Lawsuit challenging constitutionality of Indiana’s age limit on absentee voting proceeding in IN Southern District

Of the three lawsuits filed in 2020 challenging Indiana’s voting laws, one remains on the Southern Indiana District Court’s docket, with plaintiffs now seeking summary judgment to enable any eligible Hoosier, regardless of age, to cast an absentee ballot.

The case, Barbara Tully, et al. v. Paul Okeson, et al., 1:20-cv-01271, argues that Indiana’s law limiting mail-in voting to Hoosiers who are 65 or older violates the 26th Amendment, which lowered the voting age to 18.

“Construing the Twenty-Sixth Amendment to merely guarantee that citizens age 18 or older shall have the right to vote also ignores the Amendment’s textual and historical context,” the plaintiffs argued in their brief in support of their motion for summary judgment. “In prohibiting both the denial and the abridgment of the right to vote, the Twenty-Sixth Amendment consciously echoes three of the Constitution’s earlier Amendments, which similarly provide that no state shall ‘den[y]’ or ‘abridge[]’ the right of citizens to vote on account of certain criteria: race, color, or previous servitude (Fifteenth); sex (Nineteenth); or ability to pay a poll tax (Twenty-Fourth).”

The case is one of three lawsuits challenging Indiana’s voting laws in the months prior to the November 2020 election.

The other two cases were Common Cause Indiana, et al. v. Connie Lawson, et al., 1:20-cv-02007, which sought to overturn the state law requiring absentee ballots be delivered by noon on Election Day, and Common Cause Indiana v. Connie Lawson, et al., 1:20-cv-01825, which attempted to remove the restriction that only election officials could petition the courts to extend polling hours beyond 6 p.m.

The Southern Indiana District Court granted the plaintiffs’ motions for preliminary injunctions, but the 7th Circuit Court of Appeals reversed those rulings.

A fourth lawsuit, Frederick v. Lawson, 1:19-cv-01959, was filed in May 2019. The Southern Indiana District Court issued a permanent injunction in August 2020, preventing election officials from rejecting mail-in ballots on the basis of a signature mismatch without adequately notifying the voter. Indiana did not appeal the decision.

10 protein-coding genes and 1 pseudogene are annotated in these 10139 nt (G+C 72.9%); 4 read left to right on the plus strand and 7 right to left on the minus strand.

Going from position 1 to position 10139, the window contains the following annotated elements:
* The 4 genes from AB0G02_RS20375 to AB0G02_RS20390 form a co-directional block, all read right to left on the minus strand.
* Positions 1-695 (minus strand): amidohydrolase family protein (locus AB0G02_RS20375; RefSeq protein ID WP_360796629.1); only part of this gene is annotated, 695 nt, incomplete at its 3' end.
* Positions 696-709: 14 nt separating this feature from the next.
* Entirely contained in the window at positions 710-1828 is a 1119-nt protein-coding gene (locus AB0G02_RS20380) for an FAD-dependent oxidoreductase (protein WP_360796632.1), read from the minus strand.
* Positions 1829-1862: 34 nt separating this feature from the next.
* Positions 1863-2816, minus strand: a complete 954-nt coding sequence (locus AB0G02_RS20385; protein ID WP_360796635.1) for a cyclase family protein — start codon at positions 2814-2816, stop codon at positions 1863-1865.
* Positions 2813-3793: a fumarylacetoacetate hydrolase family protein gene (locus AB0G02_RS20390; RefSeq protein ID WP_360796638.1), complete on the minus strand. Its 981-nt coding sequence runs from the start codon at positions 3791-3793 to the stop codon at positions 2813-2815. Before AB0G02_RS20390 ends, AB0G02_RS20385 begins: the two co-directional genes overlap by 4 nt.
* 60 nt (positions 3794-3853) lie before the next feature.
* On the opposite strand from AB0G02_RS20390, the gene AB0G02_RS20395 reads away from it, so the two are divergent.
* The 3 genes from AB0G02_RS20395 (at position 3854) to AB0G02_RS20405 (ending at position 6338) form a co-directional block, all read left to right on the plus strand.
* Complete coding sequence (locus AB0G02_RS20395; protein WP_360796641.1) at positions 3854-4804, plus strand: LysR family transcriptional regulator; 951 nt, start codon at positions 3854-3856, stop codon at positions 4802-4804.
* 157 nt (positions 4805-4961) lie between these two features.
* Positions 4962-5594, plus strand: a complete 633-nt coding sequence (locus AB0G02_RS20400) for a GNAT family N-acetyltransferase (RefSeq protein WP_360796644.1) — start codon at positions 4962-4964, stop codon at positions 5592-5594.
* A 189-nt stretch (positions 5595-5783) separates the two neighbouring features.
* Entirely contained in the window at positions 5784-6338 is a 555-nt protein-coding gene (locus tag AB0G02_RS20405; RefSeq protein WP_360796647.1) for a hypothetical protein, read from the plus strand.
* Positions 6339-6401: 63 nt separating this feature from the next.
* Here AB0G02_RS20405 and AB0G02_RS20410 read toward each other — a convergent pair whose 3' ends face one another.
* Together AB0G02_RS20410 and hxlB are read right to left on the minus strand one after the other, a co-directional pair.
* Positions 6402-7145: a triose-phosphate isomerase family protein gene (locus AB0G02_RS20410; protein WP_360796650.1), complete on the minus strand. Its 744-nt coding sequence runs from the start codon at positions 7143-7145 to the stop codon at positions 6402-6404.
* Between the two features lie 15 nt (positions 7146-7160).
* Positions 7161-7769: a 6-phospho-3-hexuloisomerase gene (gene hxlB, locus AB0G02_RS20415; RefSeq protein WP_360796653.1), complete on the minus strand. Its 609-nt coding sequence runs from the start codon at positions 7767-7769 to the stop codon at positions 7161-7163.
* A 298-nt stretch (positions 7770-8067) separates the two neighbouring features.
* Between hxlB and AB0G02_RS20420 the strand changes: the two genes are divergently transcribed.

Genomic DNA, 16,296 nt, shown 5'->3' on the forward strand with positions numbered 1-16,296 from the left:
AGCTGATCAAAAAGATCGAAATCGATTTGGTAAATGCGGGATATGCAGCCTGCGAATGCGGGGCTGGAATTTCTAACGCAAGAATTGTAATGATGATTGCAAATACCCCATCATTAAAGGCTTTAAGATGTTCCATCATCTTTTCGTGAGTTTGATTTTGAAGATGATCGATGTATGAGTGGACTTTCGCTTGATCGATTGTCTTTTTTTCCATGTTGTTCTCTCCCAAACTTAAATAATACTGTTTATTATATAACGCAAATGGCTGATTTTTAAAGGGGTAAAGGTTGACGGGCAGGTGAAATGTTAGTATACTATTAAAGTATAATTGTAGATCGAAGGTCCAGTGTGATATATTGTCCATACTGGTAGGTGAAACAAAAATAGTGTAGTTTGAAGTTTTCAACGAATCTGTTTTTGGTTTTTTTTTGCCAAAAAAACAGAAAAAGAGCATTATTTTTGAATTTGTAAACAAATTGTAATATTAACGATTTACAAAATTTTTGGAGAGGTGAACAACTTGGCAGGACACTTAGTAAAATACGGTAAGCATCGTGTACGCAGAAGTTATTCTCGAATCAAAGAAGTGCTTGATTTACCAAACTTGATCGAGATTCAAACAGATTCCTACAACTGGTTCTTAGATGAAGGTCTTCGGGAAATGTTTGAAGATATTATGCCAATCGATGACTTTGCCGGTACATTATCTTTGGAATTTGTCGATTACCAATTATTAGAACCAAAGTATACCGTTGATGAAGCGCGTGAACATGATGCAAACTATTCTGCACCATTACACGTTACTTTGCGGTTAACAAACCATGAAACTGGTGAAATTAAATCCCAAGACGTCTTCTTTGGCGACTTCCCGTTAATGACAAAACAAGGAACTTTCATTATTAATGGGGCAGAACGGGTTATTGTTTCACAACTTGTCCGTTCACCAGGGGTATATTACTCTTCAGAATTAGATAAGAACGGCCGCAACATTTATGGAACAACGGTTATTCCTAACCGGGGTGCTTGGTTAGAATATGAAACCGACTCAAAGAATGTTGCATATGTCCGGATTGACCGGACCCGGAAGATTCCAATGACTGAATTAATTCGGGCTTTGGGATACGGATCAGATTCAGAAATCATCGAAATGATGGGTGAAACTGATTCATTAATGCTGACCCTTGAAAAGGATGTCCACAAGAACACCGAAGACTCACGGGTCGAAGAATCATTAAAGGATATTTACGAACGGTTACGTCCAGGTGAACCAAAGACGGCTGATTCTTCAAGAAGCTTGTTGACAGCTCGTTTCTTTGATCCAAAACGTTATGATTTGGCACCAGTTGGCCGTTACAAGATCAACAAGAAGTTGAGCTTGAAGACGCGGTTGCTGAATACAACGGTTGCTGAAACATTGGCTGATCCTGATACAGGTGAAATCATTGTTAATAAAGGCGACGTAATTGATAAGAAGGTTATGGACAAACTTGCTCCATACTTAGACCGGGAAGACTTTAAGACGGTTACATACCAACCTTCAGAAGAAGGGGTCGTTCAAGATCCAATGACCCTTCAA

Tully v. Okeson was the single case that lost at the district court level. The plaintiffs moved for a preliminary injunction, which was denied by the district court, and the 7th Circuit affirmed. The plaintiffs then petitioned the U.S. Supreme Court but were denied in June 2021.

Returning to the district court, the plaintiffs in Tully dropped their claims based on the 14th Amendment and the Indiana Constitution. They narrowed their arguments to the 26th Amendment claim and filed their motion for summary judgment on Dec. 10, 2021.

The plaintiffs argue the 26th Amendment, authored by the late Indiana Sen. Birch Bayh, not only lowers the voting age but gives all eligible voters equal access to the ballot box. They asserted that after Oregon v. Mitchell, 400 U.S. 112 (1970), struck down Title III of the Voting Rights Act Amendments of 1970, Congress passed the constitutional amendment, which prohibited both the denial and the abridgment of the right to vote.

Moreover, the plaintiffs pointed to the legislative history which, they argue, shows absentee voting is part of the right to vote.

“There is no indication that when Congress passed the Twenty-Sixth Amendment in the wake of Mitchell, it intended to sever the link between voting and absentee voting that it had recognized just one year earlier in the 1970 Amendments to the Voting Rights Act. Although in Mitchell the Supreme Court invalidated the 1970 Act’s voting age provisions in part, the Court separately upheld the 1970 Act’s absentee voting provisions as a constitutional exercise of Congress’s authority ‘to insure a fully effective voice to all citizens in national elections,’” the plaintiffs argued, citing Mitchell, 400 U.S. at 134.

The Southern Indiana District Court and the 7th Circuit denied the plaintiffs’ motion for a preliminary injunction, siding with the defendants’ contention that McDonald v. Board of Election Commissioners of Chicago, 394 U.S. 802 (1969), holds that laws concerning absentee voting do not implicate the “right to vote.”

The plaintiffs countered by pointing to rulings from other federal courts that found absentee voting provisions are not outside the reach of the 26th Amendment. They cited rulings from the 6th and 2nd Circuit Courts as well as the state supreme courts of California, Colorado and Tennessee, which concluded absentee voting is part of the voting rights that were extended when the voting age was lowered.

Finally, the plaintiffs asserted the 5th Circuit’s interpretation of “abridgment” in Tex. Democratic Party v. Abbott, 978 F.3d 168 (5th Cir. 2020), is erroneous. The defendants in Tully have echoed that interpretation by arguing that giving older voters the right to vote by mail does not “abridge” the rights of younger voters because they are able to cast a ballot in other ways.

The plaintiffs characterized that argument as a retrogressive interpretation of the 26th Amendment that is contrary to binding Supreme Court authority.

“… (E)ven if Indiana’s absentee voting laws do not make it harder for younger voters to cast a ballot than before, those laws do violate the Twenty-Sixth Amendment, which requires states to ‘treat all citizen 18 years of age or older alike for all purposes related to voting,’” the plaintiffs argued, citing Jolicoeur v. Mihaly, 488 P.2d at 12 (Cal. 1971).

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